ThinkProgress filed this report from a campaign event in Marshalltown, IA
Last week, former GOP House Speaker and current presidential candidate Newt Gingrich suggested that American citizens should have to pass a test in American history before they could earn the right to vote. Despite rampant criticism from both sides of the aisle, Gingrich reiterated his support for poll tests yesterday at a town hall meeting in Marshalltown, IA.
Speaking in front of a crowd made up largely of senior citizens, Gingrich reiterated his argument that since immigrants need to pass a test to become American citizens, “young Americans” should be forced to do the same “before they start voting.” A majority of the crowd seemed to approve, giving Gingrich resounding applause:
GINGRICH: [Immigrants] need to pass a test of American history. And candidly, it wouldn’t be bad to have a test like that for young Americans before they start voting.
Gingrich didn’t elaborate on the definition of “young Americans” or at what age a citizen becomes acceptable to vote without passing a test. But his comments reflect a general lack of knowledge in numerous areas — including the education system, the citizenship process, and Americans’ struggles with civics.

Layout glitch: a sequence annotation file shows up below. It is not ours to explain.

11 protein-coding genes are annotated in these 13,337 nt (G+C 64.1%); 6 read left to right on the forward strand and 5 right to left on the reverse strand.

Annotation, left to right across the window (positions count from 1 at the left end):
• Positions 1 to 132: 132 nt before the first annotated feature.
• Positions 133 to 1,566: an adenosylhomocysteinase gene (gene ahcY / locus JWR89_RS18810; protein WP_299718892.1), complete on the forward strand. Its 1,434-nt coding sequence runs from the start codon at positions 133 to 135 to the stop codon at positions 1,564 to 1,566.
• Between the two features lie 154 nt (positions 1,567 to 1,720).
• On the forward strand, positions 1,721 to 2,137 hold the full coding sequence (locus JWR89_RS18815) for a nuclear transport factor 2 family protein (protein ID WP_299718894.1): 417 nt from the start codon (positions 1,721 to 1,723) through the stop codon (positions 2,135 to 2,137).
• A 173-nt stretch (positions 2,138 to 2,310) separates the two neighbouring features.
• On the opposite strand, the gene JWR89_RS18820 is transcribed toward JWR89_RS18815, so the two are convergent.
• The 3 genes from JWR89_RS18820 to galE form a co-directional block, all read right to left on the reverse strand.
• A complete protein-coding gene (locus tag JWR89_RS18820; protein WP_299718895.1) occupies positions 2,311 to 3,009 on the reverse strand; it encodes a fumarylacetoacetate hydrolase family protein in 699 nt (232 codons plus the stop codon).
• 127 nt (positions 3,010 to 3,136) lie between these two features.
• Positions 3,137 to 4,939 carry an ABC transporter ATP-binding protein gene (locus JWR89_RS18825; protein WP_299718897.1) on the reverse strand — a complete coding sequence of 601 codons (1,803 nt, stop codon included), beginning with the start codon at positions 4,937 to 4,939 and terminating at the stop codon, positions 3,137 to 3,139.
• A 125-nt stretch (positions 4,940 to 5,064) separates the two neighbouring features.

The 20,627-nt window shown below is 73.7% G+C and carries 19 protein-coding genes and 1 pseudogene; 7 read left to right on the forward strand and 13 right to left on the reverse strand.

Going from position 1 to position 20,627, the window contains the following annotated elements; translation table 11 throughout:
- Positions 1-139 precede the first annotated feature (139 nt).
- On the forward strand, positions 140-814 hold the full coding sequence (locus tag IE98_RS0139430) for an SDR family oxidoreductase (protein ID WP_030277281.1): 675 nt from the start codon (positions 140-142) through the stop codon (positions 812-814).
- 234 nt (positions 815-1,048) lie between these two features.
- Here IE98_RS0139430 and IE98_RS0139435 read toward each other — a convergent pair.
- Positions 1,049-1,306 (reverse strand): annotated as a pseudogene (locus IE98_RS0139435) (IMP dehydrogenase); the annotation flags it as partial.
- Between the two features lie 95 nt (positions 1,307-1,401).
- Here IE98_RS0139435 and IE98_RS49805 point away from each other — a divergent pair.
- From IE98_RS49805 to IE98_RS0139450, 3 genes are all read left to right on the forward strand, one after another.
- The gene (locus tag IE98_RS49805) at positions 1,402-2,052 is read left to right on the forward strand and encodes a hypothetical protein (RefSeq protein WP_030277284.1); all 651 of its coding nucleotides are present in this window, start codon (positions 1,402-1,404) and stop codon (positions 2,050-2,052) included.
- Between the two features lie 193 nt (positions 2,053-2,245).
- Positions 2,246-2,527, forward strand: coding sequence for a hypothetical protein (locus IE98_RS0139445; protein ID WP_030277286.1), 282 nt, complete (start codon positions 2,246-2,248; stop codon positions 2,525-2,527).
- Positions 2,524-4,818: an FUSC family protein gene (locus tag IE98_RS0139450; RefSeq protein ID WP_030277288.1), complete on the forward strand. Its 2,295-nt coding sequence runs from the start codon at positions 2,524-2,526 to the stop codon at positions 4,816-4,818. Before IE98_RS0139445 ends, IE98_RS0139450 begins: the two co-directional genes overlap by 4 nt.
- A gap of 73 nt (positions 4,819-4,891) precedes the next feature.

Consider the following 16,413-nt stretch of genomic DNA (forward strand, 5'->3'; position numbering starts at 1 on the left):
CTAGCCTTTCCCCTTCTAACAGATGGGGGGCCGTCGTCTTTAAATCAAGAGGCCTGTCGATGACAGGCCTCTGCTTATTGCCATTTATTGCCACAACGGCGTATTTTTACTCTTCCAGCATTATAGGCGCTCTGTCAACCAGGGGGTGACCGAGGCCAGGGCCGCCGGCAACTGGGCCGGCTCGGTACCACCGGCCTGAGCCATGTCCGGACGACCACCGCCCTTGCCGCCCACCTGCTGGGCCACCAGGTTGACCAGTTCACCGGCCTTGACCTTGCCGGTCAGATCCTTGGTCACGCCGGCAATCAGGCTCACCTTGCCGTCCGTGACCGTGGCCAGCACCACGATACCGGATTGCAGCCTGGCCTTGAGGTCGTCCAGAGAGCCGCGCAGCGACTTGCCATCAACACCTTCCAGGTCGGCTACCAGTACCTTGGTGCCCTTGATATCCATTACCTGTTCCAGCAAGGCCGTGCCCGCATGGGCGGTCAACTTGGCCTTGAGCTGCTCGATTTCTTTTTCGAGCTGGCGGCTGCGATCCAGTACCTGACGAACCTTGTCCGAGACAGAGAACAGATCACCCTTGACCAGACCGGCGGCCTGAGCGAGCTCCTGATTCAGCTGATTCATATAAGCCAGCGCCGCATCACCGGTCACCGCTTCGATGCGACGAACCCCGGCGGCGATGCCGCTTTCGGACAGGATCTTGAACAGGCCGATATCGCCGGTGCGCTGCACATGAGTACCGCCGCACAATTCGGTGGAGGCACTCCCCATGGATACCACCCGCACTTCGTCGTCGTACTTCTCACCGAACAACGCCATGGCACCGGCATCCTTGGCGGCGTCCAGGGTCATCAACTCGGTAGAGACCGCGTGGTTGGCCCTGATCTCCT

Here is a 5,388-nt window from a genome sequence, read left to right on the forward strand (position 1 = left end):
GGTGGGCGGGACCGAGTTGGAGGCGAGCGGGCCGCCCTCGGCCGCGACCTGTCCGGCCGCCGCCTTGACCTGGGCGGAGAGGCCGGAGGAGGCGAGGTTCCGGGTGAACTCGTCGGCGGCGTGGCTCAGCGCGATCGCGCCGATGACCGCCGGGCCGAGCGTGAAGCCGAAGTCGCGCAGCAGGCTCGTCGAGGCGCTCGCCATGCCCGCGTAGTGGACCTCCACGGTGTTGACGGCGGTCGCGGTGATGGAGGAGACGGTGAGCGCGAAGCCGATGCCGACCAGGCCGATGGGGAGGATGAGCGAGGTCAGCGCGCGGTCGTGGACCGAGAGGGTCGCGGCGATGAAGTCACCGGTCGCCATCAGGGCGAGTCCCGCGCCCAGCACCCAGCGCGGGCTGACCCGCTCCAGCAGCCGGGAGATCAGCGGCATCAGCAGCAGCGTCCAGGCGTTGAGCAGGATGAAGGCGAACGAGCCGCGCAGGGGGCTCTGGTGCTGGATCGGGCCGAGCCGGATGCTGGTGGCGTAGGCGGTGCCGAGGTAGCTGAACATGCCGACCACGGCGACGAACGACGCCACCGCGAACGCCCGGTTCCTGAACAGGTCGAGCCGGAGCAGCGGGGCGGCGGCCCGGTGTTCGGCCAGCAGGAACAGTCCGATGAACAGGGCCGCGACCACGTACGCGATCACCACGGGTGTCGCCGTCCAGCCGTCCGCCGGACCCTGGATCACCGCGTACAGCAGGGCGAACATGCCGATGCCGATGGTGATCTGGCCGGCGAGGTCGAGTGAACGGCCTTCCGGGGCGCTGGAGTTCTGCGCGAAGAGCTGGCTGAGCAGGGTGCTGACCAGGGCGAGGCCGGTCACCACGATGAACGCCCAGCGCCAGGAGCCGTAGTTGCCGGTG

An 18-year-old who is eligible to vote for the first time, for instance, is likely still in a high school where he or she took at least one American history class, as required by education curricula across the country. Most students take multiple American history classes throughout their educational careers.
In order to gain citizenship, an immigrant must pass a citizenship test that is based largely on the understanding of American civics and history. But as ThinkProgress’ Matt Yglesias noted, “if Gingrich himself wants to avoid flunking history he might take note of the fact that making US citizens take a poll test would be illegal under the 1965 Voting Rights Act. That’s for the very good reason that the historical purpose of such proposals has been to prevent black people form voting.”
Conservatives across the country are moving to disenfranchise voters as fast as they can through restrictive voter identification laws and other means, but the idea of a poll test stands out as particularly extreme. Indeed, Florida Rep. Allen West (R), who is black, dismissed Gingrich’s original comments as something “my parents had to deal with.”